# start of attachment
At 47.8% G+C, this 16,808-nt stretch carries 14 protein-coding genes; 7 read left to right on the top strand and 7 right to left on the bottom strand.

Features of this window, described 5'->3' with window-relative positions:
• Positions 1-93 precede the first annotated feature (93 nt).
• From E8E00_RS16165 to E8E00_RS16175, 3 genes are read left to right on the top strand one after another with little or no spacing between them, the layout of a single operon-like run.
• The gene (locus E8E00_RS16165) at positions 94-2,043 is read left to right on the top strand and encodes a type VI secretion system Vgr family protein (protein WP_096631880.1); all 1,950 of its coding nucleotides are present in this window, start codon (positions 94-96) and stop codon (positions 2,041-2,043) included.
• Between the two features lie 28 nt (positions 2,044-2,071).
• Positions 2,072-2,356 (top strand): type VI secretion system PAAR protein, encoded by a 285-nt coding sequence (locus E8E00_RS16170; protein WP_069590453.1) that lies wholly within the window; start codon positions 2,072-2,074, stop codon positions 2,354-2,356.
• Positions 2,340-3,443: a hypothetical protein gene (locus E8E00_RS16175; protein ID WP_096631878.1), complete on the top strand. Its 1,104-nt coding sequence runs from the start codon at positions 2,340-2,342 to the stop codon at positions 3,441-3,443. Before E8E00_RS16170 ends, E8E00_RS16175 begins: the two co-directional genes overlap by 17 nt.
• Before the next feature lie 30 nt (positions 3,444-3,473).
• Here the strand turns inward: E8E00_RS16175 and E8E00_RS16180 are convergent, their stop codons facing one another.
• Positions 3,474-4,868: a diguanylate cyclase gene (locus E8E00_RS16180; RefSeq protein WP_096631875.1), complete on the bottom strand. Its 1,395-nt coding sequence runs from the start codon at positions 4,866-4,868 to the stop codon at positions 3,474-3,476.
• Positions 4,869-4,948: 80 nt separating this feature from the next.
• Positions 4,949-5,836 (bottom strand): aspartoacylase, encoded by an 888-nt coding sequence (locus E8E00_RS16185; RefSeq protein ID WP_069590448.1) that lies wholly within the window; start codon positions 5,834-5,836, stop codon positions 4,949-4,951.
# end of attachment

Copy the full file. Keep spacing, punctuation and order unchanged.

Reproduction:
At 47.8% G+C, this 16,808-nt stretch carries 14 protein-coding genes; 7 read left to right on the top strand and 7 right to left on the bottom strand.

Features of this window, described 5'->3' with window-relative positions:
• Positions 1-93 precede the first annotated feature (93 nt).
• From E8E00_RS16165 to E8E00_RS16175, 3 genes are read left to right on the top strand one after another with little or no spacing between them, the layout of a single operon-like run.
• The gene (locus E8E00_RS16165) at positions 94-2,043 is read left to right on the top strand and encodes a type VI secretion system Vgr family protein (protein WP_096631880.1); all 1,950 of its coding nucleotides are present in this window, start codon (positions 94-96) and stop codon (positions 2,041-2,043) included.
• Between the two features lie 28 nt (positions 2,044-2,071).
• Positions 2,072-2,356 (top strand): type VI secretion system PAAR protein, encoded by a 285-nt coding sequence (locus E8E00_RS16170; protein WP_069590453.1) that lies wholly within the window; start codon positions 2,072-2,074, stop codon positions 2,354-2,356.
• Positions 2,340-3,443: a hypothetical protein gene (locus E8E00_RS16175; protein ID WP_096631878.1), complete on the top strand. Its 1,104-nt coding sequence runs from the start codon at positions 2,340-2,342 to the stop codon at positions 3,441-3,443. Before E8E00_RS16170 ends, E8E00_RS16175 begins: the two co-directional genes overlap by 17 nt.
• Before the next feature lie 30 nt (positions 3,444-3,473).
• Here the strand turns inward: E8E00_RS16175 and E8E00_RS16180 are convergent, their stop codons facing one another.
• Positions 3,474-4,868: a diguanylate cyclase gene (locus E8E00_RS16180; RefSeq protein WP_096631875.1), complete on the bottom strand. Its 1,395-nt coding sequence runs from the start codon at positions 4,866-4,868 to the stop codon at positions 3,474-3,476.
• Positions 4,869-4,948: 80 nt separating this feature from the next.
• Positions 4,949-5,836 (bottom strand): aspartoacylase, encoded by an 888-nt coding sequence (locus E8E00_RS16185; RefSeq protein ID WP_069590448.1) that lies wholly within the window; start codon positions 5,834-5,836, stop codon positions 4,949-4,951.